Badminton Life



Saina & Co to play for third place

India's women's badminton team will attempt to emulate the men in finishing third in the Asian qualifiers of the Uber Cup and get a clean entry into the finals in May, shorn of the dependence on Holland's ranking in Europe and myriad calculations.

And Saina Nehwal will be expected to lead by example when they take on Japan in the third-place face-off on Sunday. Going down 3-0 to Indonesia - which included a 21-16 21-15 loss for Nehwal to Adrianti Firdasari - in the semi-finals, the Indians would like to leave nothing to math when they run into Japan, who had beaten them 4-1 in the group stage.

World No 7 Nehwal will be expected to get the better of Ai Goto or Eriko Hirose, Japan's highest ranked shuttler at Nakhon Ratchasima, Thailand, since a confident win first-up in the opening singles has often set the tone for India's above-par performance throughout the last week. The Indians will also be looking for the other singles shuttlers - Sayali Gokhale and Trupti Murgunde - to punch above their weight, and hope that the dependable Jwala Gutta-Ashwini Ponappa and luckless Shruti Kurien-Aparna Balan come good.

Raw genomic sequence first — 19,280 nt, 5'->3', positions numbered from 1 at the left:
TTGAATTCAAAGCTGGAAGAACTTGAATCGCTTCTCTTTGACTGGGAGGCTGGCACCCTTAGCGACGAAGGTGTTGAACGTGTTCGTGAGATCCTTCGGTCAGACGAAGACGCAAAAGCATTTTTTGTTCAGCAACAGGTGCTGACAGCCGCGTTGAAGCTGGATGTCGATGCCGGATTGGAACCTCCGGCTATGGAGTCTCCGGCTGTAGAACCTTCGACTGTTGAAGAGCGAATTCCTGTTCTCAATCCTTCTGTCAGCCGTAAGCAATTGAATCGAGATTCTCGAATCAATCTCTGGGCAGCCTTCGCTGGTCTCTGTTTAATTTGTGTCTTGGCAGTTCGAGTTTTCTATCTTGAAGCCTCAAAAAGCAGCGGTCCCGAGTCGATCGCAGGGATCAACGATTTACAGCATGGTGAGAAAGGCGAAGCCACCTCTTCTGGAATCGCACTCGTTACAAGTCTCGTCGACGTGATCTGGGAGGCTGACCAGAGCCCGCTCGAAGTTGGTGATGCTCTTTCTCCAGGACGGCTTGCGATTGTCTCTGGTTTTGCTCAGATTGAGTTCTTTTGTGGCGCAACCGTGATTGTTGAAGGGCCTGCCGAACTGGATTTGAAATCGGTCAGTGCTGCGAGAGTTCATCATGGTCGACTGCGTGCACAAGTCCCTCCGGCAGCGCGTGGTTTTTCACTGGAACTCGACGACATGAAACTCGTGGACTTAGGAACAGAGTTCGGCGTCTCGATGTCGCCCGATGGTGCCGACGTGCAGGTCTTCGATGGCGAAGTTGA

"We're looking to win two singles and get that one doubles win at least, though Japan are obviously tough," said Gokhale, India's hero against Taipei. "The confidence is high, and we are prepared to fight," she added.

Men's team beat Japan 3-2

Inspiration isn't far off, since the men's team asserted their growing stature by beating Japan 3-2 to finish third. Leaving his off-colour days behind, Chetan Anand came back after having sharpened his net-play in the last two days when he was rested to beat Sho Sasaki 21-16 23-21. India went 2-0 up with Sanave Thomas and Rupesh Kumar fighting to a 19-21 21-18 15-21 win against Hashimoto Hirokatsu and Hirata Noriyasu, but Aravind Bhat was unlucky to twist an ankle and go down 21-15 14-21 21-7 to Yamada Kazushi from a seemingly comfortable position.

Akshay Dewalkar and V Diju were good but not good enough against Kazuno Kenta and Hayakawa Kenichi - a top-20 unit - going down 17-21 21-16 21-19. It was left to Anup Sridhar, who played a cliffhanger that saw him prevail 7-21 21-19 22-24 against Shoji Sato. "It was especially comforting since we'd lost to Japan 5-0 two years ago. It shows how far we've come," Sridhar said.


Source from Indian Express.com












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